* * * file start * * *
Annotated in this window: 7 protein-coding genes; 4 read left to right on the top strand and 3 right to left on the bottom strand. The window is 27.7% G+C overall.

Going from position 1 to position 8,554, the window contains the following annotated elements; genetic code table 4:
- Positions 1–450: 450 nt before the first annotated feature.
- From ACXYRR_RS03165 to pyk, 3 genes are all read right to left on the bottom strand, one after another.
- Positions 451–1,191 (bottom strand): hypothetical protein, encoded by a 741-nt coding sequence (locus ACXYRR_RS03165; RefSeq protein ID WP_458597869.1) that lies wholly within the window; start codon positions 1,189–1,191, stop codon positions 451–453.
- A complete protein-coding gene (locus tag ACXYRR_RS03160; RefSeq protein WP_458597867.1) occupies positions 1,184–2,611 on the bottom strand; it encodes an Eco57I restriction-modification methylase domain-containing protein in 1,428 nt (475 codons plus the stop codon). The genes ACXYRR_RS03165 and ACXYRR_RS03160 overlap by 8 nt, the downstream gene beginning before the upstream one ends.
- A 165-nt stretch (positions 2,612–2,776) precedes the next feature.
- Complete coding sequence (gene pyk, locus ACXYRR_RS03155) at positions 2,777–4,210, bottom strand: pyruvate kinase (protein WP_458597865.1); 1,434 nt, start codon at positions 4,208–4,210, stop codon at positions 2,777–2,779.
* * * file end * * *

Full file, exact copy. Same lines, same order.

Annotated in this window: 7 protein-coding genes; 4 read left to right on the top strand and 3 right to left on the bottom strand. The window is 27.7% G+C overall.

Going from position 1 to position 8,554, the window contains the following annotated elements; genetic code table 4:
- Positions 1–450: 450 nt before the first annotated feature.
- From ACXYRR_RS03165 to pyk, 3 genes are all read right to left on the bottom strand, one after another.
- Positions 451–1,191 (bottom strand): hypothetical protein, encoded by a 741-nt coding sequence (locus ACXYRR_RS03165; RefSeq protein ID WP_458597869.1) that lies wholly within the window; start codon positions 1,189–1,191, stop codon positions 451–453.
- A complete protein-coding gene (locus tag ACXYRR_RS03160; RefSeq protein WP_458597867.1) occupies positions 1,184–2,611 on the bottom strand; it encodes an Eco57I restriction-modification methylase domain-containing protein in 1,428 nt (475 codons plus the stop codon). The genes ACXYRR_RS03165 and ACXYRR_RS03160 overlap by 8 nt, the downstream gene beginning before the upstream one ends.
- A 165-nt stretch (positions 2,612–2,776) precedes the next feature.
- Complete coding sequence (gene pyk, locus ACXYRR_RS03155) at positions 2,777–4,210, bottom strand: pyruvate kinase (protein WP_458597865.1); 1,434 nt, start codon at positions 4,208–4,210, stop codon at positions 2,777–2,779.